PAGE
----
Athens, Ga. – Art Dunning, vice chancellor for international programs and outreach at the University of Alabama System, will deliver the 20th annual Darl Snyder lecture at the University of Georgia March 6 at 10 a.m. in the Mahler Auditorium of the Georgia Center for Continuing Education Conference Center and Hotel.
The lecture, titled “The University of Georgia and Africa: A Future with a Past,” is free and open to the public.
Dunning, who was vice president for public service and outreach at UGA from 2000-2010, is well known for his work in international programs, economic development initiatives and innovative research partnerships.
“We look forward to having Dr. Dunning back on campus for a lecture that will continue the tradition of honoring Dr. Snyder’s legacy and celebrate two decades of the lecture series,” said African Studies Institute Director Akinloye Ojo, associate professor of comparative literature in the Franklin College of Arts and Sciences. “The lecture also will be a fantastic opportunity for both retrospective evaluation and prospective conversation on UGA’s involvement with and in Africa.”
In addition to the March 6 lecture, the African Studies Institute will hold a forum on March 5 at 3 p.m. in the Richard B. Russell Building Special Collections Libraries for kindergarten through 12th grade teachers from across the U.S. who completed a Fulbright Hays Group Project Abroad program in Tanzania sponsored by a grant from the U.S. Department of Education.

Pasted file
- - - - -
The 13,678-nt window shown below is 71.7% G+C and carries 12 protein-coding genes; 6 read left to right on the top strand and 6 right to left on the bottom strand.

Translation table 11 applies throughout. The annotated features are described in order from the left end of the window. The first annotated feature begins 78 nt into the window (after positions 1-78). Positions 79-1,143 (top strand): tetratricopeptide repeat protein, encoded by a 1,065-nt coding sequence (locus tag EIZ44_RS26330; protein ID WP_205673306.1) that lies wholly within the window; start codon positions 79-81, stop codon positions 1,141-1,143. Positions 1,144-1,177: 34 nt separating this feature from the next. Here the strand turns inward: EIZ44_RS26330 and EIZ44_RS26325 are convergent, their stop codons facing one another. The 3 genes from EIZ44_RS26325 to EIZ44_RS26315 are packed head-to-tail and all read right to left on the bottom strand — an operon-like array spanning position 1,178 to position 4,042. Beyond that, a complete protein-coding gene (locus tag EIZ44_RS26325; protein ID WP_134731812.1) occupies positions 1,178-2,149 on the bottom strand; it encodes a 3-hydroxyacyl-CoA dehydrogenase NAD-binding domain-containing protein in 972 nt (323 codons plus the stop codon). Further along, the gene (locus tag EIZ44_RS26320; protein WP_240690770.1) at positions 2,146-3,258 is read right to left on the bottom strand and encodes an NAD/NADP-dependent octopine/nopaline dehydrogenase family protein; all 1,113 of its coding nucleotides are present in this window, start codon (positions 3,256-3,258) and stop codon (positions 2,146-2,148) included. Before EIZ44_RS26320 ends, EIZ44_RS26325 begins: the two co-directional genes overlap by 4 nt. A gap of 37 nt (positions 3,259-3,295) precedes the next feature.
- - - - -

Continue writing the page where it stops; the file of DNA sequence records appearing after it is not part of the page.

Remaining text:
In 2009, Dunning joined the University of Alabama System as vice chancellor. There he focuses on building international programs, strengthening the base of academic and research partnerships and expanding economic development initiatives for the system, which has 58,000 students in three doctoral research universities. An Alabama native who earned bachelor’s, master’s and doctoral degrees from the University of Alabama, Dunning served in administrative and faculty positions on the Tuscaloosa campus before embarking on a 27-year career in higher education in Georgia.
During his time at UGA, he led several initiatives that fostered socioeconomic and community development. His many accomplishments include the creation of the Archway Partnership, which now serves eight communities statewide, and the establishment of the Office of Service-Learning in collaboration with the Office of the Vice President for Instruction. Before coming to UGA, he was senior vice chancellor for human and external resources for the University System of Georgia Board of Regents.
The lecture series, which brings accomplished scholars in African studies to UGA, is named for Snyder, who was instrumental in the development of an African Studies Program at UGA, which was implemented in 1987 and became the Institute for African Studies in 2001. Snyder first became affiliated with UGA in 1969 as a program specialist at the Rural Development Center in Tifton and served many roles at the university during his nearly 30-year career, including director of the Office of International Development.